Our custom built, ruggedized point of sale terminals are known for their speed and reliability  and our financial processing backend has to be just as reliable. Merchants use Nomanini’s platform to make a living by getting commissions from their sales. Even a single incorrect sale or a few minutes of downtime costs merchants customers and money.

Many people choose Google App Engine because it automatically scales to hundreds of servers and beyond. While this is important to us as we grow exponentially, we initially chose App Engine for its reliability: Downtime puts merchants’ livelihoods at risk. We make extensive use of Task Queues for all processing, and Datastore, GCP’s high-availability NoSQL database, as our financial transaction store. In addition, all data is streamed in real-time to BigQuery for customer analytics and reporting. Nightly reconciliation jobs export data from Datastore to Google Cloud Storage for long-term backup.

The financial technology space is highly competitive. We have to continually improve our product or get left behind. Over the past four years Nomanini has built an engineering process that allows us to continually innovate, while simultaneously ensuring our product is (almost) bug free. Our team has doubled from three developers to six, while the number of deployments to production has increased from one per month to more than six per day  representing an increase in development velocity of 120 times. To do this we’ve been using Kanban, a production methodology developed by Toyota, and more recently adopted by the software industry as a way to remain agile.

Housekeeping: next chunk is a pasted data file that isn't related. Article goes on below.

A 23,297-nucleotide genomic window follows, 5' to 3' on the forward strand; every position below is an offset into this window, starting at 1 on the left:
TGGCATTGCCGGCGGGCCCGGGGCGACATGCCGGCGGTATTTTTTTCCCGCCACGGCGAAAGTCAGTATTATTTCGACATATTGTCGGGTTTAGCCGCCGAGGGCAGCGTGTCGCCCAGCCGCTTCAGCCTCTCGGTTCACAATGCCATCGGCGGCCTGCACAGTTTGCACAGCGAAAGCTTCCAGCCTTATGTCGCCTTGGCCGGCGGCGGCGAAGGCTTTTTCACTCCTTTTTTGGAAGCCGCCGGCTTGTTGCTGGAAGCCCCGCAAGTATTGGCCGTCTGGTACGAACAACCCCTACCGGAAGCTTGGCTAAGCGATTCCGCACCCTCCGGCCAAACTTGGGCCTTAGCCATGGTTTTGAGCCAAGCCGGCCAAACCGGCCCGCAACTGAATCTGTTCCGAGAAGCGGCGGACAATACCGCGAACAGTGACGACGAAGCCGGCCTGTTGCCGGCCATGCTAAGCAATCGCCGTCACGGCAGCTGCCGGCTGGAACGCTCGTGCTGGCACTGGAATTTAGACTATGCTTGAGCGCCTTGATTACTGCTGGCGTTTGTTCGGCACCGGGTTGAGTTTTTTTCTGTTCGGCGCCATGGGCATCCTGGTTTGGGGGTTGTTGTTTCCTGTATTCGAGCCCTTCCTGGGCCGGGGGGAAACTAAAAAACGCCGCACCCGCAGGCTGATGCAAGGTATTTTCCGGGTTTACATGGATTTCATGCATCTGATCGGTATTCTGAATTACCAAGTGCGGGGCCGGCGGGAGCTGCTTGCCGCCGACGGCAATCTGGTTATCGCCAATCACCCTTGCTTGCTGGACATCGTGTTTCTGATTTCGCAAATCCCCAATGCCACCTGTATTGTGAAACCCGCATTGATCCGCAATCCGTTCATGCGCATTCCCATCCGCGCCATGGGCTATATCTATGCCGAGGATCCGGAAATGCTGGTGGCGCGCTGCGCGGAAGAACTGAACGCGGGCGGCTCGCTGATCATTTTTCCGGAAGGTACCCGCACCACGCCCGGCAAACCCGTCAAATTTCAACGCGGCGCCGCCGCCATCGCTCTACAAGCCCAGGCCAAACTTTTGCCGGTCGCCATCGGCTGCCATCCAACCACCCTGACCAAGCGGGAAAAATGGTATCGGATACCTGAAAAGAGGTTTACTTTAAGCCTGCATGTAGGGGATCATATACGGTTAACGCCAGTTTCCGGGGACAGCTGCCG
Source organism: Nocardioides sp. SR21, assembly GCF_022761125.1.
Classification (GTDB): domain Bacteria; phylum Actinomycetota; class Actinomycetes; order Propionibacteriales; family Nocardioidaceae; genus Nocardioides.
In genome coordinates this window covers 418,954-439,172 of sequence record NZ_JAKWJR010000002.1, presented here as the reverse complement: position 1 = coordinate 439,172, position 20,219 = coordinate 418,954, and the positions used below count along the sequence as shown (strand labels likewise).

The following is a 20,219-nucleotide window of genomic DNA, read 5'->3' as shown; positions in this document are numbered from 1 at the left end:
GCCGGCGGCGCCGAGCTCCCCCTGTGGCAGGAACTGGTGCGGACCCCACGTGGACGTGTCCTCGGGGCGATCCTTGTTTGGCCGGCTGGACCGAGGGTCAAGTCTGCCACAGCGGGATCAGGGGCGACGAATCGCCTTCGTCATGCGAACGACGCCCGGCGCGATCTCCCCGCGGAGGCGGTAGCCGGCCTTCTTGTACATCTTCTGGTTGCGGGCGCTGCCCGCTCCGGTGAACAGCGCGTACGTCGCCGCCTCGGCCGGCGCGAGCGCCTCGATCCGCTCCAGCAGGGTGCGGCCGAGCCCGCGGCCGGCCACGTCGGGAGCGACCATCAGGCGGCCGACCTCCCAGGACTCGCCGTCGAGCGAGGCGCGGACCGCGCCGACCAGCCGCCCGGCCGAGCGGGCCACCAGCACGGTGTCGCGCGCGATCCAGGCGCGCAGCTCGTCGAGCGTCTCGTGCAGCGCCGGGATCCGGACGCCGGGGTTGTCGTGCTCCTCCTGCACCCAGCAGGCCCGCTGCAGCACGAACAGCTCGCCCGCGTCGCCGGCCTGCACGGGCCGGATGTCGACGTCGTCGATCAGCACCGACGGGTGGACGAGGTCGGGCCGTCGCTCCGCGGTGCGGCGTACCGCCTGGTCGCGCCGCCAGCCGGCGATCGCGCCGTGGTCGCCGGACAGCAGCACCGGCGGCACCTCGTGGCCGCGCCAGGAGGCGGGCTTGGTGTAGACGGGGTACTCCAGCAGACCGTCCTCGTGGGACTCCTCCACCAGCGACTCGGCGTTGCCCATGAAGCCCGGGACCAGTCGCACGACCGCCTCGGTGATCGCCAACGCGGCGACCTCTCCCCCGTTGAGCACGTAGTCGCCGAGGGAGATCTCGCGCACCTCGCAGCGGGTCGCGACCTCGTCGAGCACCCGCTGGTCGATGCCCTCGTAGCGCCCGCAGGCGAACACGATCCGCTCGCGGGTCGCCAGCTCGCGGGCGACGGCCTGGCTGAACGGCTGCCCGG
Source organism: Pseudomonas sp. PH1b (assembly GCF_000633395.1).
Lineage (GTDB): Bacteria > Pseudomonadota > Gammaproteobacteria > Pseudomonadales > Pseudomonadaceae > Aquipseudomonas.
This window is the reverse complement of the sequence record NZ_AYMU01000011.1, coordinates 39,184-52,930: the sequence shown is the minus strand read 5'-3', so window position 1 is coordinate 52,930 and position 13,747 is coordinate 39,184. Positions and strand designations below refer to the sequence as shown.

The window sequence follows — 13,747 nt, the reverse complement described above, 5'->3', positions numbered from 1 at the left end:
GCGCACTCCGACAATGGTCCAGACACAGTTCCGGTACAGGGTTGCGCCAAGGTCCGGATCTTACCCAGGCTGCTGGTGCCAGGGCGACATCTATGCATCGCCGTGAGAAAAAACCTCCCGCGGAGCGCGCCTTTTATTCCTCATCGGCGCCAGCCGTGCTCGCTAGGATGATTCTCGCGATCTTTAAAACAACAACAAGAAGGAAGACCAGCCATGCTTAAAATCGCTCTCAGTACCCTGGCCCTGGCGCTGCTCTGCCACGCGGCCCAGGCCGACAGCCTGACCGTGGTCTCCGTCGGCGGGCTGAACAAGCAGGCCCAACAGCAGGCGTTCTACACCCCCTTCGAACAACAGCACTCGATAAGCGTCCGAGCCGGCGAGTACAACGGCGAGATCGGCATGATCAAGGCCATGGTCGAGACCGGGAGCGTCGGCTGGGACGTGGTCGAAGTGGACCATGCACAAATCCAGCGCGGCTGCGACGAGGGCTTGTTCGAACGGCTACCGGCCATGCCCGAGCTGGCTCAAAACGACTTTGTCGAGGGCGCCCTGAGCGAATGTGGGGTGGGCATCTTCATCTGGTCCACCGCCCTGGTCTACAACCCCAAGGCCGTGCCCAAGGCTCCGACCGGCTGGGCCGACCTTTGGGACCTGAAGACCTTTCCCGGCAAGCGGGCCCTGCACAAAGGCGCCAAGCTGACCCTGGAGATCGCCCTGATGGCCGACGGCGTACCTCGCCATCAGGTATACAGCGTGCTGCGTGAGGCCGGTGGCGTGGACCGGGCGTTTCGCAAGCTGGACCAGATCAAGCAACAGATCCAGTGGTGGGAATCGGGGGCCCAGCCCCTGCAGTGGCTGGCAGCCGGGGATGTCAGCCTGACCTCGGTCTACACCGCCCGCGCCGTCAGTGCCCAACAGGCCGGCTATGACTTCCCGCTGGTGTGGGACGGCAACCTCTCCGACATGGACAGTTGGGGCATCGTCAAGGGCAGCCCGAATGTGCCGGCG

Team size and deploys to production per month since 2011

By continually improving our development process, we can build better products for our customers and provide updates that help them grow their own returns, like rolling out firmware with new products for our clients to sell and improving battery life.

Once code for the embedded system has been committed, it’s pushed to our cloud-hosted Mercurial source code repository. The continuous integration server checks out the code, builds all the artifacts, including executable binaries for the point of sale terminals, and uploads them to Google Cloud Storage. We run a service on App Engine that manages our build pipeline, tracking each commit through CI and test, Alpha, Beta and Stable phases.
Release pipeline: New versions in CI at top, stable version in production below

Production terminals are subscribed to either the Beta or Stable channels, and when a new version of the application is available they download the binaries directly from Cloud Storage over the GSM network, then install and upgrade automatically. Using Cloud Storage means we don’t have to manage our own FTP or HTTP file server, reducing operational complexity and cost and increasing reliability of the upgrade service.

Terminals collect diagnostic information and stream it to BigQuery. We run statistical tests comparing metrics between versions of code, and have automated alerts when code in Beta deviates significantly from the Stable version, indicating a potential issue with the new version. (For more details, I’ve written a blog post on Monitoring distributed systems with BigQuery and R)

We make extensive use of Google Cloud Monitoring to view performance and business metrics on TV’s around the office, and receive SMS and email alerts if Cloud Monitoring detects issues. All server logs are streamed to BigQuery where we can investigate issues, store logs for auditing and run analyses, for example, to highlight areas for performance improvement.